“Balfrith! Attend!” He felt the hard smack of the thin wooden rod on the backs of his hands, before the words penetrated his consciousness. Their combined force snapped him out of his reverie.
Balfrith rubbed his throbbing hands together, glaring at his father’s retreating form, as he walked around the table to resume his stance at its head. From there, he was trying to explain to his sons the tactics of siege defense. Unfortunately for Balfrith, trying was the operative word, for his mind was not on today’s lesson. In fact, he had to admit, his mind was often away on other streams of thought, when it was his father doing the teaching.
Balfrith’s oldest brother, Aldfrid, glared hard at him from the other side of the long table. Wilfrid was watching him as well, though his stare seemed more contrived to gain the approval of the elder rather than bring a rebuke to the younger.
The three youths all shared some similarities with their father, and it was clear to most casual observers that they were brothers. In Balfrith’s case, he had the early height of his male relatives, already almost six feet tall at only fifteen summers of age. His hair was a medium brown color, lighter than his father’s but with the same natural straightness, combed and parted in the middle as was common with Nûmidëan men. He also shared the sharp cheekbones and strong jawline of his father, though in his youth he still appeared gawky, almost gaunt, as his upward growth outpaced his body’s ability to put on corresponding weight. On the other hand, his narrow nose and hazel eyes were received from his mother - or so he’d been told.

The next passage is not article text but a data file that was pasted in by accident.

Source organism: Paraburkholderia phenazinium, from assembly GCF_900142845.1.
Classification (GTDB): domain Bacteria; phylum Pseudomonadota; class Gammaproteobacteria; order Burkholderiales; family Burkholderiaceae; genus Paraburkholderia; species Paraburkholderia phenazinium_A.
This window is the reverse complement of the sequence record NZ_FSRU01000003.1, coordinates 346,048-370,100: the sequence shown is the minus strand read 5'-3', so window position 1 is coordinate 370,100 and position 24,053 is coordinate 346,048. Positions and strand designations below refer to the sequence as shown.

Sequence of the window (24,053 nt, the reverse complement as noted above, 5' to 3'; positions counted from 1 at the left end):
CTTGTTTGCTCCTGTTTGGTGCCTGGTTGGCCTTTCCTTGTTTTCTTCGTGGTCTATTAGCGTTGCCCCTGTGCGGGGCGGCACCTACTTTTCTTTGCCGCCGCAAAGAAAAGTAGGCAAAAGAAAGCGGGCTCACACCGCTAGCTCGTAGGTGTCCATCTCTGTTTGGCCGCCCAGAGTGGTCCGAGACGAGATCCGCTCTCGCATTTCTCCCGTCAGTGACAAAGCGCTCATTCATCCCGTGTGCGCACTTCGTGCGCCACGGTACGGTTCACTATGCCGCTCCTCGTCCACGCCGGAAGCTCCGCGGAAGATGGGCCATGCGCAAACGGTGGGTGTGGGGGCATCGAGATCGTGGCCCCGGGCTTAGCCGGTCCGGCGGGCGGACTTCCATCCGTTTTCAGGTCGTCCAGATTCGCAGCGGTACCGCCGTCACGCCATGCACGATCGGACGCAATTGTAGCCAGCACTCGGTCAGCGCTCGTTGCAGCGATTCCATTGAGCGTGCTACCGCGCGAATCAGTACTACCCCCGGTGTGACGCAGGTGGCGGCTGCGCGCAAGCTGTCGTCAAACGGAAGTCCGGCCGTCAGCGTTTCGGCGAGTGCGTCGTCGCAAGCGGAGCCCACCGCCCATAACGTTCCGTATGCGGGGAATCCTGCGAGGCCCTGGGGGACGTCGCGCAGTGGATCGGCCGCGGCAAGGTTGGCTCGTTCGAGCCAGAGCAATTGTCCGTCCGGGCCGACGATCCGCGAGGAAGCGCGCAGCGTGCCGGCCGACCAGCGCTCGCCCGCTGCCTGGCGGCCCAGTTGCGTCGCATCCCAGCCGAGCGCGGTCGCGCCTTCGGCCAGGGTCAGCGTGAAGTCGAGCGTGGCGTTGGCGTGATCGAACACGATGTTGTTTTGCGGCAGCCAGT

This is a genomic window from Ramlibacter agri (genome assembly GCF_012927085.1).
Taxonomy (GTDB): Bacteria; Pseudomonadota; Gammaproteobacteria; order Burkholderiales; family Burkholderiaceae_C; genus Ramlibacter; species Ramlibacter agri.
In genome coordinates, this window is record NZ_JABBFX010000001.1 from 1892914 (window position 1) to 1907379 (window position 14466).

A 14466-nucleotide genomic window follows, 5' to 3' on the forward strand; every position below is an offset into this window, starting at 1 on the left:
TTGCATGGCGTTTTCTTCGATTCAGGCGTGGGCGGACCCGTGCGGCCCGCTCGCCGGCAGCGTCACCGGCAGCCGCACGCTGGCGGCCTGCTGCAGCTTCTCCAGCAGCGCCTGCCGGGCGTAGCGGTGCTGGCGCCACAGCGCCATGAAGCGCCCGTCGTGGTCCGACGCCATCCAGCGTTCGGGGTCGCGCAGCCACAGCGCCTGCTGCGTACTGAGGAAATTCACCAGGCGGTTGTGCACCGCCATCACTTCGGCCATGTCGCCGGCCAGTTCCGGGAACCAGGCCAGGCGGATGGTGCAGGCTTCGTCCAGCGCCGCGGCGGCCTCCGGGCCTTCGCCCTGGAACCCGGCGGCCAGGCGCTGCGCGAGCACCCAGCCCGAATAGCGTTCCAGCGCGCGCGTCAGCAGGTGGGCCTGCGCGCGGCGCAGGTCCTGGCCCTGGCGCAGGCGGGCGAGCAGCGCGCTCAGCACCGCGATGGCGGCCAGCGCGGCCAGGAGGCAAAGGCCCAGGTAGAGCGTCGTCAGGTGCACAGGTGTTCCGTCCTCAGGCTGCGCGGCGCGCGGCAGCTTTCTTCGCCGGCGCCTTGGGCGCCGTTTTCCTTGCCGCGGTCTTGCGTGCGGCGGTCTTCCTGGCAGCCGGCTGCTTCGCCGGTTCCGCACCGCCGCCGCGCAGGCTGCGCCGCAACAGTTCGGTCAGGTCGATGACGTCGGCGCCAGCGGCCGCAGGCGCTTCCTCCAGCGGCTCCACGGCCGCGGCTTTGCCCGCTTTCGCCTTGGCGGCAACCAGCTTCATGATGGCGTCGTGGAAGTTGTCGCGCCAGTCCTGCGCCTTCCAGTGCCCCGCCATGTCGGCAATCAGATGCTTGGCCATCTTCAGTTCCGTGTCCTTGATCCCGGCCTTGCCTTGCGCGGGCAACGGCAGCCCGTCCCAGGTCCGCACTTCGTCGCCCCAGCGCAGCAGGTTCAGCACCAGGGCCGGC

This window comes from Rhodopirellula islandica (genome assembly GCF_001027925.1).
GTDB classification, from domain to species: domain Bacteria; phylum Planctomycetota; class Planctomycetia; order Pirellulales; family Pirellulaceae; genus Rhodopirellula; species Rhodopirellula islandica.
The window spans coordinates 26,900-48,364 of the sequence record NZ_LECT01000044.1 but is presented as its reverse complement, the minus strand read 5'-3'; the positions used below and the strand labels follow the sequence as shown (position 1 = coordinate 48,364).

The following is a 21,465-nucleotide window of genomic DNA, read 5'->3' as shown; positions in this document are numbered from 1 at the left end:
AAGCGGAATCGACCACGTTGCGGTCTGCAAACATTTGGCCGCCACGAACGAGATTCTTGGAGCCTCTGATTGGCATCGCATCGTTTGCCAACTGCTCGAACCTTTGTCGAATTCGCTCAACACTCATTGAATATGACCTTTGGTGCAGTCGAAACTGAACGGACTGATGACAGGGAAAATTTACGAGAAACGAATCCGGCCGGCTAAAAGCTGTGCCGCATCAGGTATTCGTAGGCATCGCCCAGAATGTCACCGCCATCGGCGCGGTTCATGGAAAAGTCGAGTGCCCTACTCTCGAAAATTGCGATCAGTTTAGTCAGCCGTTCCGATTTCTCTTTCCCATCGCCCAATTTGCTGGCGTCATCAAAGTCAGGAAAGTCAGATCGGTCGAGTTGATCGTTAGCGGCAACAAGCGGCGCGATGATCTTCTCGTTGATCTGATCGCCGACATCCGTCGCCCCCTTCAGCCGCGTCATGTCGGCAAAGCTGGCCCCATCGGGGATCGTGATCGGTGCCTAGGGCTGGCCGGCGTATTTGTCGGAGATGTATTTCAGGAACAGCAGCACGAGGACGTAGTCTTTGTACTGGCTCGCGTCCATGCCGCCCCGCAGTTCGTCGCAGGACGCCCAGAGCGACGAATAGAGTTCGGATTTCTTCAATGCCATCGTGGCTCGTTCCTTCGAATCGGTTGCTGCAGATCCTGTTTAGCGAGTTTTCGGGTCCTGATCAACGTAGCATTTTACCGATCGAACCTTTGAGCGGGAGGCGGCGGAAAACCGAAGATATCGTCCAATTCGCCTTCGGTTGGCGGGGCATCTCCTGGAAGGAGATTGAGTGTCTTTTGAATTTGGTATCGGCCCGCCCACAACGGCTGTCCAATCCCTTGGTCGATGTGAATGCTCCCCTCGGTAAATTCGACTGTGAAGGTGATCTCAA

Their father, duke Osric Aethelred, began again, talking about some old battle or other, and Balfrith’s mind immediately turned elsewhere - to Elves, and ancient forests with towering trees, and he wondered what it would be like to live among them. His tutor, Leofred, had once told him about an ancient tradition among the noble families of Nûmidëa, one no longer practiced, in which they had traded sons with the Elvish lords of Illithëon. Of course they didn’t call themselves “Elves” - that was just the Mannish word - they called themselves Elefdar, a word meaning something like “firstborn sons” according to Leofred. Balfrith wondered about that, too: firstborn from whom? Leofred had said he didn’t know that particular detail, but Balfrith hoped to find out some day.
Meanwhile, his father droned on.
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